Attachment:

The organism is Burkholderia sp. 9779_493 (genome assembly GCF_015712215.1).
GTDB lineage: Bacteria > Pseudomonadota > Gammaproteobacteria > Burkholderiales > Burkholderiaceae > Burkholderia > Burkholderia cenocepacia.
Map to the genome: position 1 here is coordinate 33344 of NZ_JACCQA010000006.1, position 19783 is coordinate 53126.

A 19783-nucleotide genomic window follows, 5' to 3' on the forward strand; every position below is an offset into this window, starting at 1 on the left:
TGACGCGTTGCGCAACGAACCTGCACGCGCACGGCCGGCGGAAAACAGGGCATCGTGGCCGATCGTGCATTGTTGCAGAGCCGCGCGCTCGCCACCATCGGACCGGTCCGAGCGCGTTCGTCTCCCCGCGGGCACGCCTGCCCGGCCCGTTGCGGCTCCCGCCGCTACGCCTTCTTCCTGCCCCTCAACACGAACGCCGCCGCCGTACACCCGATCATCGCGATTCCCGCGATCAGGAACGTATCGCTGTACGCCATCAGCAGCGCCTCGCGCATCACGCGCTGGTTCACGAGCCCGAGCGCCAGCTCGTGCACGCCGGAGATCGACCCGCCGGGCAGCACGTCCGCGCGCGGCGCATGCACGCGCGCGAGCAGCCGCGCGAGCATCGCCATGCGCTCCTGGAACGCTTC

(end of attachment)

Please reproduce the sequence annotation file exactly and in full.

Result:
The organism is Burkholderia sp. 9779_493 (genome assembly GCF_015712215.1).
GTDB lineage: Bacteria > Pseudomonadota > Gammaproteobacteria > Burkholderiales > Burkholderiaceae > Burkholderia > Burkholderia cenocepacia.
Map to the genome: position 1 here is coordinate 33344 of NZ_JACCQA010000006.1, position 19783 is coordinate 53126.

A 19783-nucleotide genomic window follows, 5' to 3' on the forward strand; every position below is an offset into this window, starting at 1 on the left:
TGACGCGTTGCGCAACGAACCTGCACGCGCACGGCCGGCGGAAAACAGGGCATCGTGGCCGATCGTGCATTGTTGCAGAGCCGCGCGCTCGCCACCATCGGACCGGTCCGAGCGCGTTCGTCTCCCCGCGGGCACGCCTGCCCGGCCCGTTGCGGCTCCCGCCGCTACGCCTTCTTCCTGCCCCTCAACACGAACGCCGCCGCCGTACACCCGATCATCGCGATTCCCGCGATCAGGAACGTATCGCTGTACGCCATCAGCAGCGCCTCGCGCATCACGCGCTGGTTCACGAGCCCGAGCGCCAGCTCGTGCACGCCGGAGATCGACCCGCCGGGCAGCACGTCCGCGCGCGGCGCATGCACGCGCGCGAGCAGCCGCGCGAGCATCGCCATGCGCTCCTGGAACGCTTC